Keeping the Lamp Burning in the Darkness
The Last Sunday of the Church Year (Trinity 27) – Pr. Faugstad sermon
Text: St. Matthew 25:1-13
In Christ Jesus, who came into our world of darkness, so we may join Him in His kingdom of light, dear fellow redeemed:
One of the books in C. S. Lewis’ Chronicles of Narnia series details the adventures of Prince Caspian and his friends as they sailed in a ship called the “Dawn Treader.” One of the islands they discovered was a place “where dreams come true.” That may sound like a pleasant place to be, except that it wasn’t just good dreams that became reality; it was all dreams. The harder a person tried to think good thoughts, the more bad thoughts would come to mind—and come true. To emphasize the terror of this place, Lewis described it as an island totally enveloped in darkness. After rescuing a man who had been trapped on the island for years, the ship’s captain and crew rowed back toward the light as quickly as they could.
It is in the darkness that we typically feel the most fear. When it is dark, we do not fear dangers that are actually around us, as much as the dangers that could be around us. Our own minds are the greatest threat to our feeling of safety. Some weeks ago, I watched the Ken Burns television series on the Vietnam War. One of the marines who was interviewed said that he won’t sleep without a nightlight. He remembers too vividly what it was like to go out on patrol in the darkness and to hear the voices and movements of an enemy he could not see. That terrifying experience still wakes him up at night and probably always will.
A deep darkness where terrible things happen is how the Bible describes this fallen world. This world is “the domain of darkness” (Col. 1:13), where Satan and his followers operate. The danger is all around us, but it cannot be seen. By nature, everyone is blind to the threat. They can’t see “the devil prowl[ing] around like a roaring lion, seeking someone to devour” (1Pe. 5:8). They also don’t recognize—or else won’t admit—the darkness in their own hearts. They are quick to point out the bad behavior and wicked actions of others, while self-righteously thinking that they could never be capable of doing those things.
But the darkness of sin is not just around us, it is in us. Jesus says that from the heart comes all sorts of sinful thoughts and actions—sexual immorality, theft, lies, slander (Mt. 15:19). Our hearts on their own cannot chart a course leading to God and heaven. On their own, our hearts have us heading toward deeper darkness, where dreams might come true, but not like we were expecting.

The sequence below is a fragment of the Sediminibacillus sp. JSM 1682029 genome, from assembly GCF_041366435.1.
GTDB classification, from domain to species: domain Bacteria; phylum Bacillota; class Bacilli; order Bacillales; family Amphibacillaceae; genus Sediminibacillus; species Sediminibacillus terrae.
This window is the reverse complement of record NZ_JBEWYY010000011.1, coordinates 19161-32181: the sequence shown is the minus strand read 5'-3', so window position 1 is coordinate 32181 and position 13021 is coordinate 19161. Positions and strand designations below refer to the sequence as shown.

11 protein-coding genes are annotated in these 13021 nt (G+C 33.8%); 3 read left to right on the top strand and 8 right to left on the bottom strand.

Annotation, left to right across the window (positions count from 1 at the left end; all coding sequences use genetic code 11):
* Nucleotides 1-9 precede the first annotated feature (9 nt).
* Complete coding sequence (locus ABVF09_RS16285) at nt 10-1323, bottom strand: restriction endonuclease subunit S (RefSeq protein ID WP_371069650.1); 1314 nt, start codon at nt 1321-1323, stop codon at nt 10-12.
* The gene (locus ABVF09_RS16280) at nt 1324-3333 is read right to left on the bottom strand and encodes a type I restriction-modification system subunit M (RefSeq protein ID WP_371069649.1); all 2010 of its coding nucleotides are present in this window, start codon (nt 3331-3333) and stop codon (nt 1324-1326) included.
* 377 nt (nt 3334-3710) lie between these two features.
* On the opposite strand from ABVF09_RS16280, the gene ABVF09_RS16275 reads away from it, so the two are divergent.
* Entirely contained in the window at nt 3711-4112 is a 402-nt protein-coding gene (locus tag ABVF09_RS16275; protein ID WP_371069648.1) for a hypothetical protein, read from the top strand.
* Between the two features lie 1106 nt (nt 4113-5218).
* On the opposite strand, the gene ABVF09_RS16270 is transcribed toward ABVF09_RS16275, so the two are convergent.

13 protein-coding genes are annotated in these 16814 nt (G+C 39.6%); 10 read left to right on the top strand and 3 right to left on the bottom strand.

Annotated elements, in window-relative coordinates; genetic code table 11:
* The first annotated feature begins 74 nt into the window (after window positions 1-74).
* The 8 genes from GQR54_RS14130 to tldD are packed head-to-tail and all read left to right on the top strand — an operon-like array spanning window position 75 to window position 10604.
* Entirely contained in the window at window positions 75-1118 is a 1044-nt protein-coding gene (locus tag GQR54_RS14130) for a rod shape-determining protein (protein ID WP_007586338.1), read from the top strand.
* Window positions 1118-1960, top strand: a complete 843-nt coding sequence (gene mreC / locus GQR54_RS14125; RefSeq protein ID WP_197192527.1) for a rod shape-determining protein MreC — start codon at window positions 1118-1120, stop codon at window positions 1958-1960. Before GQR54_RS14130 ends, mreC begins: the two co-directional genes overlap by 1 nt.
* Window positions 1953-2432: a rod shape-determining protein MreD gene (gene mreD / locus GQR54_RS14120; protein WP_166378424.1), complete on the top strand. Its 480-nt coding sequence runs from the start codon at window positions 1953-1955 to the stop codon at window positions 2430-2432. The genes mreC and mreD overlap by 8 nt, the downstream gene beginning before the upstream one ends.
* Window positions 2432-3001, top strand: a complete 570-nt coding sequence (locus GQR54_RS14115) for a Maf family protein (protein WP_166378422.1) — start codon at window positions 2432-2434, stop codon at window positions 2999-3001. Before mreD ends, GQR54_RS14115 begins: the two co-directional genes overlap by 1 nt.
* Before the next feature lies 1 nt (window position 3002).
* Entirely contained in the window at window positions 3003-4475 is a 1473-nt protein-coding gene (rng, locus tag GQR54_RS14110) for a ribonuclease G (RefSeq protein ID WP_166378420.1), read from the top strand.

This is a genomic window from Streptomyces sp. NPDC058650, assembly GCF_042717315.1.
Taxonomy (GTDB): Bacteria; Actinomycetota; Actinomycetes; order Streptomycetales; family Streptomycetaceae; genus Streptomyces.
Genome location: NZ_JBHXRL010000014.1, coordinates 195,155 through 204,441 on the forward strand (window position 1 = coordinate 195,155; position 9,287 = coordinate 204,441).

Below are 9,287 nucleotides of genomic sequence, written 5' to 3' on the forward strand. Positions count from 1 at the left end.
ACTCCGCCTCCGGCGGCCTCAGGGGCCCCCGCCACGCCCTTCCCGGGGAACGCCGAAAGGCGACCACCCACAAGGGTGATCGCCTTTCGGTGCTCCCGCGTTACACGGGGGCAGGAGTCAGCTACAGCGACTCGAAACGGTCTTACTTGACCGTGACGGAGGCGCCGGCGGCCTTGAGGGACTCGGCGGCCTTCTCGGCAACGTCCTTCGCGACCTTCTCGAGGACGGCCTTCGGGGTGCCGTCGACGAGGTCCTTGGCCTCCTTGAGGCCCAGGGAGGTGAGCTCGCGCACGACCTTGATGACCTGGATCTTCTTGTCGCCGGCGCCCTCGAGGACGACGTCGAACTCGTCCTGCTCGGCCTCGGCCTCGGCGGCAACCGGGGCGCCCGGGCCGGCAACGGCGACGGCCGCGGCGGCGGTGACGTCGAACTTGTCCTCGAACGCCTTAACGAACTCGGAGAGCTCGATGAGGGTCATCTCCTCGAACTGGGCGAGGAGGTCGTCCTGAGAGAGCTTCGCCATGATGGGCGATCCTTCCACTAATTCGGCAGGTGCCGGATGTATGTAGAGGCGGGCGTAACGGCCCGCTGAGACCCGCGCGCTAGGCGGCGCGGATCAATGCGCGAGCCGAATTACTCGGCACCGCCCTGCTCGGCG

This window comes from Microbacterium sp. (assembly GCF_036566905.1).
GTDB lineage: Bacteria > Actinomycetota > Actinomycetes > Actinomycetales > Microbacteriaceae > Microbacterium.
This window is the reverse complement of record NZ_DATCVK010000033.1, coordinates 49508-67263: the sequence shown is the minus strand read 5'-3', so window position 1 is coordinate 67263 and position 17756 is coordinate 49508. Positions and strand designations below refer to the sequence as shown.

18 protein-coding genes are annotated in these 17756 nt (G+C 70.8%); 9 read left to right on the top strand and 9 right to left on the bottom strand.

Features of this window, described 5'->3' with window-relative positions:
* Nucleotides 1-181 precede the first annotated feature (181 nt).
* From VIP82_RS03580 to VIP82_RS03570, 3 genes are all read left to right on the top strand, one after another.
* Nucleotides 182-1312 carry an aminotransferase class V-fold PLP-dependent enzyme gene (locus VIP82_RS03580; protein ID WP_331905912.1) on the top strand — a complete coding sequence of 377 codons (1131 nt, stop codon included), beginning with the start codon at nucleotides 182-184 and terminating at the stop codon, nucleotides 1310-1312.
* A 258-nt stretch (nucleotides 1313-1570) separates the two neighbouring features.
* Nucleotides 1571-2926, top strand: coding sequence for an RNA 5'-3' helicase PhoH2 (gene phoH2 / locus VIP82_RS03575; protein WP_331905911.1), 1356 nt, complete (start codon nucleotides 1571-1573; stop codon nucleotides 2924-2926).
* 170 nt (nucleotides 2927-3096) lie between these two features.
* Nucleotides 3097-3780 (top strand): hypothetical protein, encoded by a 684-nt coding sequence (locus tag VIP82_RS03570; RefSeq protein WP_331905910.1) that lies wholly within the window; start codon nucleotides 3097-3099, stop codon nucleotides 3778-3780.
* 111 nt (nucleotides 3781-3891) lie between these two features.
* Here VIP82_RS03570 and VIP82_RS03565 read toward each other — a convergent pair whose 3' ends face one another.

It was into this world of spiritual darkness that God the Father sent His holy Son. But if mankind was blind to the good things of God, how would they ever recognize His coming? The Lord first sent John the Baptizer to prepare the way for the Savior. He boldly preached in the wilderness to expose “the unfruitful works of darkness” (Eph. 5:11), and to “bear witness about the light” (Jn. 1:8). He told the people that “The true light, which enlightens everyone, was coming into the world,” and then he pointed out Jesus as that light (vv. 9, 29). Jesus Himself said, “I am the light of the world. Whoever follows me will not walk in darkness, but will have the light of life” (8:12).
But many did not follow Him. “He was in the world, and the world was made through him, yet the world did not know him. He came to his own, and his own people did not receive him” (1:10-11). His own people did not receive Him, because they did not want to own up to their aimless wandering in the darkness. They wanted to think they were on the right path, the path of righteousness. Proverbs 4 says that “the path of the righteous is like the light of dawn, which shines brighter and brighter until full day. The way of the wicked is like deep darkness; they do not know over what they stumble” (vv. 18-19). What the self-righteous scribes and Pharisees stumbled over was Jesus. He told them that their righteousness was merely external, superficial. Their hearts were empty vessels devoid of the faith and love that God requires.
Only God knows from one person to the next whether their hearts contain the flame of faith. Take today’s parable about the women waiting for the bridegroom. All ten of them were virgins and all ten of them had oil-burning lamps. If you saw them when they first arrived for the wedding feast, you would have noticed no differences among them. But when the bridegroom did not come right away, “they all became drowsy and slept.” They had not anticipated the delay. They thought he was coming sooner. They might have begun to wonder if he would come at all.